Most Difficult Retrieval . . . near the back entrance of a local pub that sells off sales I found 6 empty beer cans . . . just daring me to come and get them from their home amongst a thick outcropping of 3 foot tall thistles.  I took that dare!

I think it's broken.

Most "Expensive" Find . . . a smashed Blackberry.  It was lying just off of the side of the highway under the overpass where I found all those bottles.

Most Disgusting Area to Retrieve . . . a dumpster in behind a local restaurant.  There were lots of bottles but the whole bin was being swarmed by small bugs that were feasting on the entrails of whatever was in there.  I grabbed all the bottles I could reach and then made a mad dash.

Wait a minute . . . that's FULL!

Most "Joyous" Find . . . for the first three hours my biggest joy was the very first can I found. (Because part of me had been fearing that I wouldn't find any.)  However, words cannot describe the feeling when you see three "empty" cans on the side of an alley . . . reach down pick up one and put it in the bag . . . reach down and pick up a second one and put it in the bag . . . and reach down and pick up the third only to realize that is unopened and FULL.  YEEHAW, HOORAY, and YABBA DABBA DOO!!!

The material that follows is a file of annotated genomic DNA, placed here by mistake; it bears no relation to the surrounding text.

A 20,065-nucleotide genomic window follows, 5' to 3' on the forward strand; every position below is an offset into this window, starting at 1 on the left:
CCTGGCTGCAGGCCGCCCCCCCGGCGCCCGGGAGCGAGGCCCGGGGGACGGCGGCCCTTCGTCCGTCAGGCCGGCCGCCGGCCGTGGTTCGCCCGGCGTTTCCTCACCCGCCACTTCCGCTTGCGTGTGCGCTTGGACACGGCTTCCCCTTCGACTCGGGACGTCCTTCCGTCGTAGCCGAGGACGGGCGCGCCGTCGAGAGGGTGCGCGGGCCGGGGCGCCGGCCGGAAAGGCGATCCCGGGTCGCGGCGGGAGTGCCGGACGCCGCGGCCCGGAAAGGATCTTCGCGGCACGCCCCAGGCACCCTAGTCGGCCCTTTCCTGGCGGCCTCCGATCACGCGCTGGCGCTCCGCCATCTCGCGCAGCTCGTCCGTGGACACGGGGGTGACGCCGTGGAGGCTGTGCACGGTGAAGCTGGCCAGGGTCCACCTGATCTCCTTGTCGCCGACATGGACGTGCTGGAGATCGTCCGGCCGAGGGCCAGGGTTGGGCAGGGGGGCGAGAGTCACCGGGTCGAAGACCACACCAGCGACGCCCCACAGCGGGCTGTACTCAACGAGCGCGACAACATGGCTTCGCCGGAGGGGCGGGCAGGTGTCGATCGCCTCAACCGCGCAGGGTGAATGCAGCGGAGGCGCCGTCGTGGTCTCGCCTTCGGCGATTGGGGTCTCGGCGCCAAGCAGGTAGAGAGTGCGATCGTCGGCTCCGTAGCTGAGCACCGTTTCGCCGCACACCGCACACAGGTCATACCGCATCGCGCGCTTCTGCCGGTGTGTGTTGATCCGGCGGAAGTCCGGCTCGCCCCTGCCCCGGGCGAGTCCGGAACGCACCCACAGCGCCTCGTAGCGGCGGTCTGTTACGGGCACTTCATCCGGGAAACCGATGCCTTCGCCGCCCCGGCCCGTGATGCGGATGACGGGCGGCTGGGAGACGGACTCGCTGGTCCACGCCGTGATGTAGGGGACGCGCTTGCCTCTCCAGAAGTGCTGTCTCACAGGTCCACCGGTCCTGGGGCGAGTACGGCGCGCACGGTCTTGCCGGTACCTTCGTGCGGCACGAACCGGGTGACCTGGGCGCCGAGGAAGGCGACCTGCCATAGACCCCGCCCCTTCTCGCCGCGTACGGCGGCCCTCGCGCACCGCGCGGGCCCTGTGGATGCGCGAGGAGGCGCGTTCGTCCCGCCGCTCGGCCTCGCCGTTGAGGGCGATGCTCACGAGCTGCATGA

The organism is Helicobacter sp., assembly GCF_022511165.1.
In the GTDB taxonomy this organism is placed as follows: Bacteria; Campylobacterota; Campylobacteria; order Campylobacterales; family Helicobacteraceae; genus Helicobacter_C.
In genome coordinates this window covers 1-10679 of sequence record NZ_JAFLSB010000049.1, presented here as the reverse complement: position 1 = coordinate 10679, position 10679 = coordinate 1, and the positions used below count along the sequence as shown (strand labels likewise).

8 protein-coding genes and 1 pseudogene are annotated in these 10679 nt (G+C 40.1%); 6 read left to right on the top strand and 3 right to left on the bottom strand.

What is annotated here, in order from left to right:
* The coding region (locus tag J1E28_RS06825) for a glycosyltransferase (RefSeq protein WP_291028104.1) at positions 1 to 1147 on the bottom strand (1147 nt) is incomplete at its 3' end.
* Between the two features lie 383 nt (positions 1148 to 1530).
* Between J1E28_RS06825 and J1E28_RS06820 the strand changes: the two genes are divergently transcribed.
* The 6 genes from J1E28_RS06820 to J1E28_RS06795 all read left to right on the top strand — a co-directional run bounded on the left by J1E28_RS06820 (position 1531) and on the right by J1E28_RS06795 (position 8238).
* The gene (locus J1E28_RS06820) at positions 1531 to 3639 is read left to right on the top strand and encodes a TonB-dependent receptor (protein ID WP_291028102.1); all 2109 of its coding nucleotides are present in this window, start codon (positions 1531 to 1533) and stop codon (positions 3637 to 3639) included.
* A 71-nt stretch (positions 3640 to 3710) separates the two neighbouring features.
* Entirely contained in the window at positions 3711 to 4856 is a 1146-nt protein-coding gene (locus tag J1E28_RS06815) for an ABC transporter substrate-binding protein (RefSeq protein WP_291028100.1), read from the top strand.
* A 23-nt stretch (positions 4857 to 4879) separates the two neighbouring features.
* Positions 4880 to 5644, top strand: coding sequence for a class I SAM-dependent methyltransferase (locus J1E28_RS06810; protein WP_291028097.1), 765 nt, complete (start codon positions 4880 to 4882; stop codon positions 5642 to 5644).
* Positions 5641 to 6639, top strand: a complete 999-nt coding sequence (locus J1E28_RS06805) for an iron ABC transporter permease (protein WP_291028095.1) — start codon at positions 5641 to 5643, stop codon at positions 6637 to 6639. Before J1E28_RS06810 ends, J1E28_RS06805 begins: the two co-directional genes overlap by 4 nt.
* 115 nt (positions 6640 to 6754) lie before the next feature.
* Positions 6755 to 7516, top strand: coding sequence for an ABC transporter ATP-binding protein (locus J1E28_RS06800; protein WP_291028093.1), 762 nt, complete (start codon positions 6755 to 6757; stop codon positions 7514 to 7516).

Along the way, I actually found a lot of weird things.  There were lots of gloves, shoes (always one out of the pair, never both . . . not sure how that happens), socks, wrappers, and a gazillion Timmy's coffee cups.  However, the really bizarre things included . . . 

I think it "baled"!! (I crack myself up)
Excuse me, sir.  Is this the cart return area?

A bale of hay.  We're tough in the Rockies, we don't have sissy tumbleweeds blowing across the road.

A shopping cart. 
Someone made a wrong turn at the grocery store and ended up about 4 kms away in the woods.

What the . . . ?
Where the heck did I put that letter?

An empty glass.  This was found literally 10 feet away from main street.  Really strange.

A letter of resignation. 
I'm thinking someone is going to hand their boss a grocery list or something.

That Poverty Guy's "Do's and Don'ts" of Bottle Picking:

DO start as early as possible in the day.  I left it too late as it's much cooler earlier, and earlier would allow you to get the jump on people cleaning up from the night before (and getting to garbage cans before they are emptied).

DO go to the highway.  Unless it has been picked recently, there are some good finds.

DO watch your step.  Doggy doo doo is out there . . . just waiting for you to let down your guard.

DO grab some of the gloves you'll find to cover your hands.  The whole time you are dealing in people's muck . . . littered garbage, dumpsters, and garbage cans.  And, thistles!

DO find a tool to help search through garbage cans.  A stick or something to poke through the layers of garbage would be particularly helpful.

DON'T grab two large empty plastic milk containers that are sold elsewhere.  The man at the depot looks at you funny, and then says that they cannot take them.

DON'T check garbage cans on dog walking routes.  Seriously.  Just saying.